I would think that once you set a goal for your customer base, it would make it must easier to design the rest of the game’s size, how many servers you’ll need, and what features you can or can’t use. Also, it would give your publisher a better idea. (Or maybe the publisher is the one who dictates what the target customer pool size will be *shrug*)

Deadlines

Now.. I’m fairly certain that deadlines are set by whoever is funding the project, which is usually the publisher. If publishers used their heads a little bit, and gave the Developer the time that they actually need, we would probably see less MMO’s fall into the sub-200k club.

Then you have the option of “self-publishing.” Which is what Cryptic studio’s original intent was. Looking back over the course of the development of Champions Online, things seemed to be going very well until Atari showed up. You would also have to have the money to back yourself. Not an easy thing to come up with hehe.

What’s worse is when something like that happens, it’s usually the Dev house that gets all the negative press, not so much the publisher. When I first played Champions Online, I was sorely disappointed. Nay. I was pissed. At Cryptic. Even though I knew the game shipped the way it did because Atari shoved it out their doors. Ok.. I don’t know that for a fact, but that’s what the speculation is.

The same thing happened to Vanguard. All was going well (so we think) up until Sony was announced to be the new publisher. Which was right around open beta if I remember right. Then all of a sudden, the game was on store shelves. Oh the cries of the fanboi’s (myself included)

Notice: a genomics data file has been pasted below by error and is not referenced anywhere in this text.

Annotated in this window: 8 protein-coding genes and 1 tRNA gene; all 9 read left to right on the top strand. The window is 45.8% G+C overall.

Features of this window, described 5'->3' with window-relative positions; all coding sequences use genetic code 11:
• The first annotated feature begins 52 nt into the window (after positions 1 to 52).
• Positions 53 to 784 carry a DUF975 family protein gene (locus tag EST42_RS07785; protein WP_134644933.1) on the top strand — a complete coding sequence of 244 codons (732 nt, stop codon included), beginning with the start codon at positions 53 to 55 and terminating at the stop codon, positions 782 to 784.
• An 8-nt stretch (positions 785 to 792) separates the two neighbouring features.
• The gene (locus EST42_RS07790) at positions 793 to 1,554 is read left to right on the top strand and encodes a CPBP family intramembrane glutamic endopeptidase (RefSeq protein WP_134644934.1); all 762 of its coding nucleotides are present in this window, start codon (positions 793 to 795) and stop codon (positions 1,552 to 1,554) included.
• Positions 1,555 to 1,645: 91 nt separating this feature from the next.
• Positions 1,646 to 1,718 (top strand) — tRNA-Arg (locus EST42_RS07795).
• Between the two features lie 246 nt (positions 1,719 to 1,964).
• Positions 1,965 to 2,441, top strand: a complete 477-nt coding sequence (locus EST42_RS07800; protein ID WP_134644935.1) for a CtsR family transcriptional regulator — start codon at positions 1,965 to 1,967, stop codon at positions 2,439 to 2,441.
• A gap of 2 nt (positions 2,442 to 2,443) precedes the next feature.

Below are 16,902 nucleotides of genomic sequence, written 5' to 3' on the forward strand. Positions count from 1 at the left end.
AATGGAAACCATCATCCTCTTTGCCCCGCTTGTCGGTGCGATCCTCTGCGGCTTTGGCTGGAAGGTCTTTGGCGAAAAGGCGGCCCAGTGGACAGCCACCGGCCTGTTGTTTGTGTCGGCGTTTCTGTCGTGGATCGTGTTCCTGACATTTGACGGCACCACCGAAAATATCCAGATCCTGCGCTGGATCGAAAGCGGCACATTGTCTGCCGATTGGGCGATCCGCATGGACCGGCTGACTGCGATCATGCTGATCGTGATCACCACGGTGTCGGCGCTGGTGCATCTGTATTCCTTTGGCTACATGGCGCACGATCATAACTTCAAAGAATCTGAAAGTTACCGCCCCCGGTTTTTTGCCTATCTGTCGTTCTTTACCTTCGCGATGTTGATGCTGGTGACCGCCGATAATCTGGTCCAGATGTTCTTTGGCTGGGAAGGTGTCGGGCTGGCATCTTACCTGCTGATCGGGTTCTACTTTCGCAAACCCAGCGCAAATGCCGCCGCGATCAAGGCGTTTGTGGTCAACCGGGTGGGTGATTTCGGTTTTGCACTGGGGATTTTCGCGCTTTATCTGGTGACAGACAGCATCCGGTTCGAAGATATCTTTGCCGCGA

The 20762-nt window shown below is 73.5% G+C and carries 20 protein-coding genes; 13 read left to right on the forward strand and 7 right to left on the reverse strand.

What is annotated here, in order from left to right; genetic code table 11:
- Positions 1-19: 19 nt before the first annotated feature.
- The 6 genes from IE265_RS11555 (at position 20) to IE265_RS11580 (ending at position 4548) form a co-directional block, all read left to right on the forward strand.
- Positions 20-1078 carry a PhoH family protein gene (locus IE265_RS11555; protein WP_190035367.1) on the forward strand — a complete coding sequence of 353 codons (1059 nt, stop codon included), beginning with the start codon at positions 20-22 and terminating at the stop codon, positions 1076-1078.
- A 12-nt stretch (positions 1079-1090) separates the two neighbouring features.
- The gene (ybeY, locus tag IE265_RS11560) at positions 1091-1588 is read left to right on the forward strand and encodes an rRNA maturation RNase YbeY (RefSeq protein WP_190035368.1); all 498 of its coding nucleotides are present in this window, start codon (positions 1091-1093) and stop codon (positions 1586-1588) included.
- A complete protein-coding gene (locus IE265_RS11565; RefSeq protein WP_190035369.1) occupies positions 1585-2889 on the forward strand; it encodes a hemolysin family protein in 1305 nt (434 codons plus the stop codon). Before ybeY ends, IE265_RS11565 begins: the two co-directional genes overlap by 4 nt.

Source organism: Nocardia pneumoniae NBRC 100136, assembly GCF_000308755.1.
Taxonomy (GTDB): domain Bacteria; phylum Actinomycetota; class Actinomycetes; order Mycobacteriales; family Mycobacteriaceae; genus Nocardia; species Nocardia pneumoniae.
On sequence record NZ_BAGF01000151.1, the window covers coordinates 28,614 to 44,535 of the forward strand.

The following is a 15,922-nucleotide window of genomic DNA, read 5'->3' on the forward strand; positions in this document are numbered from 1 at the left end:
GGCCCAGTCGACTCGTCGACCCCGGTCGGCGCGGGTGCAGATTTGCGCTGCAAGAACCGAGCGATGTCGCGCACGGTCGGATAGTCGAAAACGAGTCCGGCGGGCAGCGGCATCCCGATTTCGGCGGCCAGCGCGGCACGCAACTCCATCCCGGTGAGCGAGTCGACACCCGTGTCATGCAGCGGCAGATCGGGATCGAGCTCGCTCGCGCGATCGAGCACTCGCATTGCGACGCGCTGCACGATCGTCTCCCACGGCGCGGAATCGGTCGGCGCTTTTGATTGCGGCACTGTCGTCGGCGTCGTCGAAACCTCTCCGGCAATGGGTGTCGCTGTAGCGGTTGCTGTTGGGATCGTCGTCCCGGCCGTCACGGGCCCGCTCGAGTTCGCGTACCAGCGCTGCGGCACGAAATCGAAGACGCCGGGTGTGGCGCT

What else could a AAA MMO company could do for itself to ensure the game’s success? Aside from the obvious answer of “make a good game”

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Why does it always have to be about the shinies?

June 3, 2010

Over my long’ish zombie weekend, I am feeling a bit better and actually had enough brain power to come up with an idea. Well.. not really MY idea, but just like everything in the gaming industry.. sniping features and ideas from other games is not frowned upon.

So, there I was, plodding along in lowbie zones working on Loremaster (ugh) I figured.. I’d rather be punching small children than doing this. So I fired up the laptop and decided to multi-task a bit.

After a bit of web-surfing and a few episodes of The Twilight Zone, I got my brain tickin.

If Blizzard’s goal is to appeal to all of it’s players, and give everyone something to do. How come they’ve never tried implementing some sort of PvE Arenas?

WHOA WHOA..

Hold on. PvE Arenas? People have mentioned that before and it does not sound like a good idea.

Yep, you’re right. But read my version of how I would implement it into Azeroth. You may just say.. “Hey, that is neat!” or I’m way off.. whatever. Here we go.

PvE Arena

Step into the Arena. Prove yourself as a Gladiator in the pit against monsters found from even the darkest, deepest holes of Azeroth! We’ve built the Crusader’s Collesium, but now that the Lich King has been defeated, it has no purpose. Or does it? Prove your skill, see if you have what it takes to become a Champion. (blah blah onto the details)

– 3 Ways to play; Solo, Duo, 5 man. Each scaling difficulties to meet the group makeup.

– Gear doesn’t matter. You (and your group) are automatically scaled to a “baseline” level of ability.

– Completely separate sphere of gameplay from PvE, PvP, and/or Arena. available to players starting at level 40. Rewards scale based on level (for example, if you win the Arena at level 40, you get 50 “points” at level 80 you would get 150 “points”

– 3 new factions, choose your promoter!! With rewards and utility items to purchase.